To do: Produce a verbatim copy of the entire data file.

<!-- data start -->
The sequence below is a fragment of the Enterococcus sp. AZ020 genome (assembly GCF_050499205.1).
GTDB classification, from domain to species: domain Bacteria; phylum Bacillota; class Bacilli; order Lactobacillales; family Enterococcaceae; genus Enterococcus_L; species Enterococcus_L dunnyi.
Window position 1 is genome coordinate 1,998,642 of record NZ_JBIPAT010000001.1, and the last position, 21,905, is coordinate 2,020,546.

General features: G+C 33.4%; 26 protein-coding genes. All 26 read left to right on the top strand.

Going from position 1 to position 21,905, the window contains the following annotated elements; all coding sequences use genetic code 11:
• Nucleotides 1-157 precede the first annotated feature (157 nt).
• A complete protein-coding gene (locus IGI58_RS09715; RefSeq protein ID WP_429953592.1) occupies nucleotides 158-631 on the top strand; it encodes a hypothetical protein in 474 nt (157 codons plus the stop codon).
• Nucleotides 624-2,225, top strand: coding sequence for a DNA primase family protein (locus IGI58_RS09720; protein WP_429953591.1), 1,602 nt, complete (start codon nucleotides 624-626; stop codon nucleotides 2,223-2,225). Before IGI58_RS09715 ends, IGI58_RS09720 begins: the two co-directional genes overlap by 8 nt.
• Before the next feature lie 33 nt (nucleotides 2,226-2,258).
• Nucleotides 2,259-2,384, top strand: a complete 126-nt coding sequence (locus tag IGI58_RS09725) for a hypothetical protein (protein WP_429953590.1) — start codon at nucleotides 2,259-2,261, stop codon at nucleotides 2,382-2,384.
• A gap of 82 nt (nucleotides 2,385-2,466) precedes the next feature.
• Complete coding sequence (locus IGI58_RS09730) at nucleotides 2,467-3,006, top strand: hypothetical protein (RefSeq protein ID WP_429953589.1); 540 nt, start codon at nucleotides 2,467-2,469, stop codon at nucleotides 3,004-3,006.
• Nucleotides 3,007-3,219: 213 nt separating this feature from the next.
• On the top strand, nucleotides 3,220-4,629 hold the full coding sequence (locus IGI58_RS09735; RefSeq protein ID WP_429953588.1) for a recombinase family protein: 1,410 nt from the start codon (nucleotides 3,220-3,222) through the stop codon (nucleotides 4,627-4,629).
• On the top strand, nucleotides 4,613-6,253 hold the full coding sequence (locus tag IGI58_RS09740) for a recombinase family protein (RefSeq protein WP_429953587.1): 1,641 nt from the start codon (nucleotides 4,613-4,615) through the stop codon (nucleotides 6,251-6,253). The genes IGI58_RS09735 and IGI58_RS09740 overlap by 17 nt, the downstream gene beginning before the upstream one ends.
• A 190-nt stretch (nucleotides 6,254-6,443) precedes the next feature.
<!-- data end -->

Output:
The sequence below is a fragment of the Enterococcus sp. AZ020 genome (assembly GCF_050499205.1).
GTDB classification, from domain to species: domain Bacteria; phylum Bacillota; class Bacilli; order Lactobacillales; family Enterococcaceae; genus Enterococcus_L; species Enterococcus_L dunnyi.
Window position 1 is genome coordinate 1,998,642 of record NZ_JBIPAT010000001.1, and the last position, 21,905, is coordinate 2,020,546.

General features: G+C 33.4%; 26 protein-coding genes. All 26 read left to right on the top strand.

Going from position 1 to position 21,905, the window contains the following annotated elements; all coding sequences use genetic code 11:
• Nucleotides 1-157 precede the first annotated feature (157 nt).
• A complete protein-coding gene (locus IGI58_RS09715; RefSeq protein ID WP_429953592.1) occupies nucleotides 158-631 on the top strand; it encodes a hypothetical protein in 474 nt (157 codons plus the stop codon).
• Nucleotides 624-2,225, top strand: coding sequence for a DNA primase family protein (locus IGI58_RS09720; protein WP_429953591.1), 1,602 nt, complete (start codon nucleotides 624-626; stop codon nucleotides 2,223-2,225). Before IGI58_RS09715 ends, IGI58_RS09720 begins: the two co-directional genes overlap by 8 nt.
• Before the next feature lie 33 nt (nucleotides 2,226-2,258).
• Nucleotides 2,259-2,384, top strand: a complete 126-nt coding sequence (locus tag IGI58_RS09725) for a hypothetical protein (protein WP_429953590.1) — start codon at nucleotides 2,259-2,261, stop codon at nucleotides 2,382-2,384.
• A gap of 82 nt (nucleotides 2,385-2,466) precedes the next feature.
• Complete coding sequence (locus IGI58_RS09730) at nucleotides 2,467-3,006, top strand: hypothetical protein (RefSeq protein ID WP_429953589.1); 540 nt, start codon at nucleotides 2,467-2,469, stop codon at nucleotides 3,004-3,006.
• Nucleotides 3,007-3,219: 213 nt separating this feature from the next.
• On the top strand, nucleotides 3,220-4,629 hold the full coding sequence (locus IGI58_RS09735; RefSeq protein ID WP_429953588.1) for a recombinase family protein: 1,410 nt from the start codon (nucleotides 3,220-3,222) through the stop codon (nucleotides 4,627-4,629).
• On the top strand, nucleotides 4,613-6,253 hold the full coding sequence (locus tag IGI58_RS09740) for a recombinase family protein (RefSeq protein WP_429953587.1): 1,641 nt from the start codon (nucleotides 4,613-4,615) through the stop codon (nucleotides 6,251-6,253). The genes IGI58_RS09735 and IGI58_RS09740 overlap by 17 nt, the downstream gene beginning before the upstream one ends.
• A 190-nt stretch (nucleotides 6,254-6,443) precedes the next feature.